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Prepare for opportunities with the IFIs and the UN

The international development market is growing and offers many opportunities for Canadian businesses.

Globally, these international organizations play a major role in the social and economic development programs of nations with developing or transitional economies. This role includes advising on development projects, providing concessional financing for them, and assisting in their implementation.

Characterized by a broad membership of both borrowing and donor member countries, these institutions run independently but, share the same goals and objectives by:

IFIs and UN agencies have harmonized their policies and procedures. In the sections that follow, we'll look at their common features:

Preparing for procurement opportunities

Country strategy documents

Begin by identifying country and development needs. IFI projects are based on a country's vision for its long-term development through strategy documents. Drafted after extensive discussions with many stakeholders, these documents promote collaboration and coordination among the various national partners and the IFIs. Reviewing these can help your company find potential opportunities and a country's key priorities. These documents will also identify the key IFI staff members that will be overseeing the portfolio of investments in a country. Successful companies will track projects throughout their lifecycle.

Access country strategy documents

Project cycle

Watch "The ABCs of the IFI Project Cycle" to understand the many acronyms and abbreviations that you may meet while working on IFI-funded projects.

Key stages in the procurement project cycle

The majority of IFI-funded projects are implemented by the borrowing member countries (known as operational/public procurement), and not by the IFI providing the funds (except for corporate/institutional procurement).

Procurement contracts and subcontracts are available at every step of the project cycle. You can expect similar stages for all the IFIs but you should also be aware that projects can often last several years. Consulting services opportunities usually arise during these pipeline stages, but like most public procurements, there are rules to prevent conflict of interest issues preventing bidders from being contracted for related work. However, the smaller components within the project's cycle can offer many shorter-term opportunities. In general, these stages and activities include (but are not limited to):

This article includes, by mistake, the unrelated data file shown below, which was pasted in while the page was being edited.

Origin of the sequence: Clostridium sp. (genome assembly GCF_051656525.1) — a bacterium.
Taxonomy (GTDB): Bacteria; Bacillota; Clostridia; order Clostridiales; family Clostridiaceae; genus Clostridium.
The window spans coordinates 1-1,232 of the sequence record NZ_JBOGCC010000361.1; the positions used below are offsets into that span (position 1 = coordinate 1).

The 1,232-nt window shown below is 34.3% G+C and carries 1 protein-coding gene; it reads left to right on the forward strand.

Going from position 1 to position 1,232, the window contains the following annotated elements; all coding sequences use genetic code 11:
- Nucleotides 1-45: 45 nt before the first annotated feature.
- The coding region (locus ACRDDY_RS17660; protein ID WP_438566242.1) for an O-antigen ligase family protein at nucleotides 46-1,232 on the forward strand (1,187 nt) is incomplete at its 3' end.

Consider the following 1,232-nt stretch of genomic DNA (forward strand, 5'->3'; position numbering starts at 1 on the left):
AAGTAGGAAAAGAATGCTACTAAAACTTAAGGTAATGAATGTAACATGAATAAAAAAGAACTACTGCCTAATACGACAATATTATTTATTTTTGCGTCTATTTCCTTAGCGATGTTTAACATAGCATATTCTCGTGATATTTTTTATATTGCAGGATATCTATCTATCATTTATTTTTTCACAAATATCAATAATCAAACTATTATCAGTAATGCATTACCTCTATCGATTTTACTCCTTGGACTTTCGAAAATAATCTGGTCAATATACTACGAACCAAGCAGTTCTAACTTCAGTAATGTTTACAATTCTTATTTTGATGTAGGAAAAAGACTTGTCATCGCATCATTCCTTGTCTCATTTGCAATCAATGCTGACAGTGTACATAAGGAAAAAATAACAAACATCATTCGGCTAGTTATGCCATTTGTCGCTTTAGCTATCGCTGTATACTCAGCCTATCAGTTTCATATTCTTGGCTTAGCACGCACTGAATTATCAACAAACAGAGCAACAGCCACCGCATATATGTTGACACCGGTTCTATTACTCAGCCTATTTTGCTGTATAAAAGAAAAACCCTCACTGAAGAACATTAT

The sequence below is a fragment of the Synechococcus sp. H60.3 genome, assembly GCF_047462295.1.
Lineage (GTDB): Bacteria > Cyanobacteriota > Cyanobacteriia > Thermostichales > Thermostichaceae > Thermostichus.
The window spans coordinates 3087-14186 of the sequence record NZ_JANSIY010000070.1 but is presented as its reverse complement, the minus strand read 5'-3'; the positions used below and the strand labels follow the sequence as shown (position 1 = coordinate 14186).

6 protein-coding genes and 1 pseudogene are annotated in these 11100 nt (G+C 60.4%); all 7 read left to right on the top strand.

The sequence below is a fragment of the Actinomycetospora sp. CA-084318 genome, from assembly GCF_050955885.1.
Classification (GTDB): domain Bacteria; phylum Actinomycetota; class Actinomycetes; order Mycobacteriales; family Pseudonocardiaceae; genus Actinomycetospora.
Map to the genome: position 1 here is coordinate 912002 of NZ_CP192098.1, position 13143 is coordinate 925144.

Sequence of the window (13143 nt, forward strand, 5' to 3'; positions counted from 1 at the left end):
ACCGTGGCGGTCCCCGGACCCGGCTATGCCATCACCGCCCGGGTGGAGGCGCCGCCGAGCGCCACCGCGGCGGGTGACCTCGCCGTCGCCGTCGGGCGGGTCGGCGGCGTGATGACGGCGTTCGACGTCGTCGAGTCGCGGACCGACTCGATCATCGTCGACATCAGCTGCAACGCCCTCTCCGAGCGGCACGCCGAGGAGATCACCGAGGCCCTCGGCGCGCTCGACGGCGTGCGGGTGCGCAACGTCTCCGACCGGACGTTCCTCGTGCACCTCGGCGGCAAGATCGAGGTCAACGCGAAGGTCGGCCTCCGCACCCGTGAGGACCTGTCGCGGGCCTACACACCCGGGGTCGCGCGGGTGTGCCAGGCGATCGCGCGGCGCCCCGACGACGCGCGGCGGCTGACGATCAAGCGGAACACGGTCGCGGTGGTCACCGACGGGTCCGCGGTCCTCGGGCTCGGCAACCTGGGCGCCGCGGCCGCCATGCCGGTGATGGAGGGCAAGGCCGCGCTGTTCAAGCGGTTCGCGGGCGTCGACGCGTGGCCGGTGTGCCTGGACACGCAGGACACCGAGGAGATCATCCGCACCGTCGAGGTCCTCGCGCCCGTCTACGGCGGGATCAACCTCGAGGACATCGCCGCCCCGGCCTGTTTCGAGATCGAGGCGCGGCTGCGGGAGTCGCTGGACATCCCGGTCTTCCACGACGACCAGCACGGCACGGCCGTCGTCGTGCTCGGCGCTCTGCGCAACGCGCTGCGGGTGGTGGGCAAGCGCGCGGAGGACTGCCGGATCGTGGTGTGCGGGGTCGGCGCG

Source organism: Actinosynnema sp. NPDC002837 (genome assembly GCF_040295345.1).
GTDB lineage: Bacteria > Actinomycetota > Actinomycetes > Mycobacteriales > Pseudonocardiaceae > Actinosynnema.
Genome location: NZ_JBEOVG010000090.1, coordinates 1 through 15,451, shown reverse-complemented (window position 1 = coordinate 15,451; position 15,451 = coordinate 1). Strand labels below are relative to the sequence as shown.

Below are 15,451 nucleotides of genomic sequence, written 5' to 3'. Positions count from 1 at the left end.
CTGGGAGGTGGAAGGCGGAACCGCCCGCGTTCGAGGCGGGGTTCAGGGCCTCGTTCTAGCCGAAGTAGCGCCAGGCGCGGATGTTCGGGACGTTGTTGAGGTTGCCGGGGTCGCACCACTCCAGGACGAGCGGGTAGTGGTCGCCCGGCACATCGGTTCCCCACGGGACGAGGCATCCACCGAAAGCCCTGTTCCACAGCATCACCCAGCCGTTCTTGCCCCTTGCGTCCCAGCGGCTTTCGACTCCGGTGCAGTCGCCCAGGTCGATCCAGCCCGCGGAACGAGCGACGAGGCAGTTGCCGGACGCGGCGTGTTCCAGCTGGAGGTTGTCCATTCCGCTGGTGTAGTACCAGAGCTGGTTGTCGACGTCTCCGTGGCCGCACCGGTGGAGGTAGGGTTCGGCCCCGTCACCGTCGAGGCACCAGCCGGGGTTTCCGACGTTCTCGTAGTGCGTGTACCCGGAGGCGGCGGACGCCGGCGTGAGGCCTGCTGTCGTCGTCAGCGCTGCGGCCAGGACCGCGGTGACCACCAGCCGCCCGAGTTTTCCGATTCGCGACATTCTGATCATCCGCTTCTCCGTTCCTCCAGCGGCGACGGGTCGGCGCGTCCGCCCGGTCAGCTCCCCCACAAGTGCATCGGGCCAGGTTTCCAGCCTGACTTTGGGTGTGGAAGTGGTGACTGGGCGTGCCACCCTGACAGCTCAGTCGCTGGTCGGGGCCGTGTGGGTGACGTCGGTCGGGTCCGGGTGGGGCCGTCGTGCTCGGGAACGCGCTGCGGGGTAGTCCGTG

The IFI and the borrowing country identify needs and outcomes to be achieved, including time and cost constraints, in order to create projects that are appropriate for the country's development strategy and suitable for IFI support. Pre-feasibility studies, sector studies and master plans, are often required at this stage.


Once a proposed project has entered the project pipeline, the borrower and IFI technical staff study and define it further, including defining the appropriate selection method to be used. The actual design and preparation of the project are the borrowing country's responsibility. During this stage, the borrower and/or the IFI often hire consultants to help with feasibility studies, detailed project design, preparation of a procurement plan and the assessment of the project's environmental and social effects.


IFI staff conduct in-depth assessments of the technical, financial and economic elements of the project. The appraisal phase is the IFI's responsibility and culminates in a project plan and evaluation methodology, in preparation for going to market.


The IFI and the borrower negotiate the funding agreement and the project implementation plans. Negotiations result in a loan or funding document that is presented to the appropriate IFI board(s) for approval. The funding becomes effective after board approval and after the country has signed the documents. Funds can now be disbursed, thus commencing the implementation stage of the project.

Implementation and Supervision

Implementation of the project, including procurement, is the responsibility of the borrower and is carried out with minimal IFI assistance (which can vary by country). However, the IFI does oversee all major procurement decisions made by the borrower. Most of the funds are spent during this phase, which provides the bulk of the procurement opportunities for contractors.


This final phase is an assessment of the project and of the results achieved. Was Value-for-Money delivered? What are lessons learned? It is performed after the project has been completed and all funds have been disbursed.

Project cycles

Project and procurement information

The IFI/UN agency and the borrowing country share the work on project preparation however, the country is responsible for project execution and procurement.

Before bidding, familiarize yourself with the procurement guidelines of the IFI/UN agency. Generally, these are relatively similar for all IFIs and UN agencies. These guidelines define the policies, procedures, and procurement methods that have been agreed to by the borrowing country and the IFI or UN agency. Borrowers must comply with them to ensure fairness and transparency throughout the stages of a project.

IFI/UN project website information:

Procurement notices represent the business opportunities in IFI and UN-financed projects. These are generally posted on their respective website (for free), as well as on websites that gather project information from multiple sources (annual subscription fee). These websites offer advanced search features, and several can automatically let you know of opportunities that match your company's interests.

IFI/UN procurement notices:

Once procurement results in a contract award, the relationship between the supplier (you/your company) and the borrowing country is governed by the bidding documents and your contract with the borrower, not by the IFI/UN's procurement guidelines.